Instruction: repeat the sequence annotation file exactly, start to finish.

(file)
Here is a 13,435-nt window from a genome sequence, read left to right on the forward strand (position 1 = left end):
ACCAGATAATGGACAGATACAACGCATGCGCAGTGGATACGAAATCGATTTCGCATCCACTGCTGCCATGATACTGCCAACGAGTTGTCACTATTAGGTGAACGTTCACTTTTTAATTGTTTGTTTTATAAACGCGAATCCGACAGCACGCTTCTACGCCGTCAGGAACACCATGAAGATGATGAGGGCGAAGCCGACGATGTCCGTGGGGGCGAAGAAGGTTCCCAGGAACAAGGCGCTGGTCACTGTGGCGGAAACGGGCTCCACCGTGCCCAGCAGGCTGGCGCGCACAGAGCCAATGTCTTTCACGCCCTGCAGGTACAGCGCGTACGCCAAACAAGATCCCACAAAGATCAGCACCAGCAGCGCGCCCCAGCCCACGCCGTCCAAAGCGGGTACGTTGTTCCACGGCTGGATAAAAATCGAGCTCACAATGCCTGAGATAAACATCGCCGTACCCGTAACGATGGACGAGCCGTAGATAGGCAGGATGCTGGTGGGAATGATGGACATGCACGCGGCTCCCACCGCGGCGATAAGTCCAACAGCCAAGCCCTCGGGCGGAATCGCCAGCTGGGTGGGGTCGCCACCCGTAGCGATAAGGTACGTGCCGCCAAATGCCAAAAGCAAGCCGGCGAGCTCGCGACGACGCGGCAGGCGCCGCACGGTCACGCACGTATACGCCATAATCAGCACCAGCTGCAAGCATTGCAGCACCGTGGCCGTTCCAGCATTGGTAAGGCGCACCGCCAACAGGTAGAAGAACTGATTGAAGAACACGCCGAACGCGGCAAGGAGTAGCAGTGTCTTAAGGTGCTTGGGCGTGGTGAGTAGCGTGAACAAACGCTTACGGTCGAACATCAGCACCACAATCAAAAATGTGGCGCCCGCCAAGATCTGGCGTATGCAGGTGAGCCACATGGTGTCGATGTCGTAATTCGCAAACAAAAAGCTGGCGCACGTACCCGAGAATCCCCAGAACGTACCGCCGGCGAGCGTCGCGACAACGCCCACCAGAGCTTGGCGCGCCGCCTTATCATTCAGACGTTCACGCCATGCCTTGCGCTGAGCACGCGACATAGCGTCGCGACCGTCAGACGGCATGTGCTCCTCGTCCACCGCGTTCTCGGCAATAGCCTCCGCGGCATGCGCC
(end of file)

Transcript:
Here is a 13,435-nt window from a genome sequence, read left to right on the forward strand (position 1 = left end):
ACCAGATAATGGACAGATACAACGCATGCGCAGTGGATACGAAATCGATTTCGCATCCACTGCTGCCATGATACTGCCAACGAGTTGTCACTATTAGGTGAACGTTCACTTTTTAATTGTTTGTTTTATAAACGCGAATCCGACAGCACGCTTCTACGCCGTCAGGAACACCATGAAGATGATGAGGGCGAAGCCGACGATGTCCGTGGGGGCGAAGAAGGTTCCCAGGAACAAGGCGCTGGTCACTGTGGCGGAAACGGGCTCCACCGTGCCCAGCAGGCTGGCGCGCACAGAGCCAATGTCTTTCACGCCCTGCAGGTACAGCGCGTACGCCAAACAAGATCCCACAAAGATCAGCACCAGCAGCGCGCCCCAGCCCACGCCGTCCAAAGCGGGTACGTTGTTCCACGGCTGGATAAAAATCGAGCTCACAATGCCTGAGATAAACATCGCCGTACCCGTAACGATGGACGAGCCGTAGATAGGCAGGATGCTGGTGGGAATGATGGACATGCACGCGGCTCCCACCGCGGCGATAAGTCCAACAGCCAAGCCCTCGGGCGGAATCGCCAGCTGGGTGGGGTCGCCACCCGTAGCGATAAGGTACGTGCCGCCAAATGCCAAAAGCAAGCCGGCGAGCTCGCGACGACGCGGCAGGCGCCGCACGGTCACGCACGTATACGCCATAATCAGCACCAGCTGCAAGCATTGCAGCACCGTGGCCGTTCCAGCATTGGTAAGGCGCACCGCCAACAGGTAGAAGAACTGATTGAAGAACACGCCGAACGCGGCAAGGAGTAGCAGTGTCTTAAGGTGCTTGGGCGTGGTGAGTAGCGTGAACAAACGCTTACGGTCGAACATCAGCACCACAATCAAAAATGTGGCGCCCGCCAAGATCTGGCGTATGCAGGTGAGCCACATGGTGTCGATGTCGTAATTCGCAAACAAAAAGCTGGCGCACGTACCCGAGAATCCCCAGAACGTACCGCCGGCGAGCGTCGCGACAACGCCCACCAGAGCTTGGCGCGCCGCCTTATCATTCAGACGTTCACGCCATGCCTTGCGCTGAGCACGCGACATAGCGTCGCGACCGTCAGACGGCATGTGCTCCTCGTCCACCGCGTTCTCGGCAATAGCCTCCGCGGCATGCGCC